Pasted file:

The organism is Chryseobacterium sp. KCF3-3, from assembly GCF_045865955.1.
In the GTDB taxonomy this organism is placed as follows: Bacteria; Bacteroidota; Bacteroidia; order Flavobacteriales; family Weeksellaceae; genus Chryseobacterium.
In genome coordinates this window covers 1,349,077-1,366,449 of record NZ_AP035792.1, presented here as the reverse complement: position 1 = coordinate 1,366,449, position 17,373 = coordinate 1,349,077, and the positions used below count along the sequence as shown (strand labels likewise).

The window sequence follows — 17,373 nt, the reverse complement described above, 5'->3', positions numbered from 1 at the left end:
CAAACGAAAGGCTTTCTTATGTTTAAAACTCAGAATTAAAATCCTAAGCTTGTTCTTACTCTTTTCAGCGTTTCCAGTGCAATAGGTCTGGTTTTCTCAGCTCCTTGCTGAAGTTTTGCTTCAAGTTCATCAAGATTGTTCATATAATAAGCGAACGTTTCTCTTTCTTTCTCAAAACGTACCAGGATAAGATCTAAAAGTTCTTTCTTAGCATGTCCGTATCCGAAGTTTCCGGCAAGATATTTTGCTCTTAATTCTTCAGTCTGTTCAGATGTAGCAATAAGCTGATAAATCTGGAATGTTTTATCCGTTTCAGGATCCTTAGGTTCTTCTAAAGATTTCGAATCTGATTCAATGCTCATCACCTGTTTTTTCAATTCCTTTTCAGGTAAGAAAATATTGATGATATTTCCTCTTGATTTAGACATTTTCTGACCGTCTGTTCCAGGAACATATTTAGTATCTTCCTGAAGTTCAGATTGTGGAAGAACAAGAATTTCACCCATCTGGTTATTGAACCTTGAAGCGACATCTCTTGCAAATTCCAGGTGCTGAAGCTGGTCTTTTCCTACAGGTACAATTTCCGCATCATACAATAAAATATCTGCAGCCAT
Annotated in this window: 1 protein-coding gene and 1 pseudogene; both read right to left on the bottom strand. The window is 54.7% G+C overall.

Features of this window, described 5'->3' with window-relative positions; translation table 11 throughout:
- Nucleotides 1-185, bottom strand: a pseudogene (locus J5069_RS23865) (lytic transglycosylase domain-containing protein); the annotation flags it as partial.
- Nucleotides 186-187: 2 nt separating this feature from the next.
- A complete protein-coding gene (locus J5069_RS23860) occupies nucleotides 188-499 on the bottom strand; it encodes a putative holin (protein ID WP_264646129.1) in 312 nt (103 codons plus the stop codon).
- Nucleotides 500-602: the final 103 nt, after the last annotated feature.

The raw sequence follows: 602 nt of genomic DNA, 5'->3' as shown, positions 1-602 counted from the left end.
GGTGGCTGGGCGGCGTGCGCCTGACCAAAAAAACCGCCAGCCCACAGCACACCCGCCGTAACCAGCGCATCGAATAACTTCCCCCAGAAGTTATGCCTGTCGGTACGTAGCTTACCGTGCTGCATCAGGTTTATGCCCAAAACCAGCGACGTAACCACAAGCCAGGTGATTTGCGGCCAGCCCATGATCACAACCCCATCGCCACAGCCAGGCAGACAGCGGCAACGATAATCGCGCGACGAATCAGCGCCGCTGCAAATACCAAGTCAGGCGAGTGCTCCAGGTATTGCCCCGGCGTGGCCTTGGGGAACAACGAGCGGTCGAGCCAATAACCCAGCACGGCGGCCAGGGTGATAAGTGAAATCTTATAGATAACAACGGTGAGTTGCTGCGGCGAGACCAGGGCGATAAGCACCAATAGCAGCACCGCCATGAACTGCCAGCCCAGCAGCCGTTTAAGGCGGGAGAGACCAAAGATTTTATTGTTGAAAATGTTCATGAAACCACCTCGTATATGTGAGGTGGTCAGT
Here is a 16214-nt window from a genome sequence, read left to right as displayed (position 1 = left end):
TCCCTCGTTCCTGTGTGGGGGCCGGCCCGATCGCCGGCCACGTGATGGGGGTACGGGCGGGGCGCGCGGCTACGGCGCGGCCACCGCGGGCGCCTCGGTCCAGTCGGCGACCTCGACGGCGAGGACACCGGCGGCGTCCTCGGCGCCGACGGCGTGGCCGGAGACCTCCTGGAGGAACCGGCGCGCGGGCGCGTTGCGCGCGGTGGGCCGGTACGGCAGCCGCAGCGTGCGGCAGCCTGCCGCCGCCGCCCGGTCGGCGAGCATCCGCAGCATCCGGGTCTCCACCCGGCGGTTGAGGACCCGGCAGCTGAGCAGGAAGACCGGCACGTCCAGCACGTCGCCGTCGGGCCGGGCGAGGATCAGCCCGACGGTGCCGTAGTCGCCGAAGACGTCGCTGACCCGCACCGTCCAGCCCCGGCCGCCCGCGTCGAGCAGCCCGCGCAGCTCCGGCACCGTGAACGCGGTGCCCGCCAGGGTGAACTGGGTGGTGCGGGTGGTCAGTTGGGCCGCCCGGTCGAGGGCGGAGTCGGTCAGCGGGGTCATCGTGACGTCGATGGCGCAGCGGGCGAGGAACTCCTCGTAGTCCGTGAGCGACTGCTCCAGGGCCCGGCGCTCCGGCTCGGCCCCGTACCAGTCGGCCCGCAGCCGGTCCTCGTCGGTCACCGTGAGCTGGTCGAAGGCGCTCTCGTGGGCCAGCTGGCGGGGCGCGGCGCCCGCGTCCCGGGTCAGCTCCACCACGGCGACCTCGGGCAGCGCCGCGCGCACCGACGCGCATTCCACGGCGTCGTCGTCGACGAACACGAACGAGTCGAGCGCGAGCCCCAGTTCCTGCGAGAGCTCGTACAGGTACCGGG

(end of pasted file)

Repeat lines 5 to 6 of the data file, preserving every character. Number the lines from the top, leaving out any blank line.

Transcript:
CAAACGAAAGGCTTTCTTATGTTTAAAACTCAGAATTAAAATCCTAAGCTTGTTCTTACTCTTTTCAGCGTTTCCAGTGCAATAGGTCTGGTTTTCTCAGCTCCTTGCTGAAGTTTTGCTTCAAGTTCATCAAGATTGTTCATATAATAAGCGAACGTTTCTCTTTCTTTCTCAAAACGTACCAGGATAAGATCTAAAAGTTCTTTCTTAGCATGTCCGTATCCGAAGTTTCCGGCAAGATATTTTGCTCTTAATTCTTCAGTCTGTTCAGATGTAGCAATAAGCTGATAAATCTGGAATGTTTTATCCGTTTCAGGATCCTTAGGTTCTTCTAAAGATTTCGAATCTGATTCAATGCTCATCACCTGTTTTTTCAATTCCTTTTCAGGTAAGAAAATATTGATGATATTTCCTCTTGATTTAGACATTTTCTGACCGTCTGTTCCAGGAACATATTTAGTATCTTCCTGAAGTTCAGATTGTGGAAGAACAAGAATTTCACCCATCTGGTTATTGAACCTTGAAGCGACATCTCTTGCAAATTCCAGGTGCTGAAGCTGGTCTTTTCCTACAGGTACAATTTCCGCATCATACAATAAAATATCTGCAGCCAT
Annotated in this window: 1 protein-coding gene and 1 pseudogene; both read right to left on the bottom strand. The window is 54.7% G+C overall.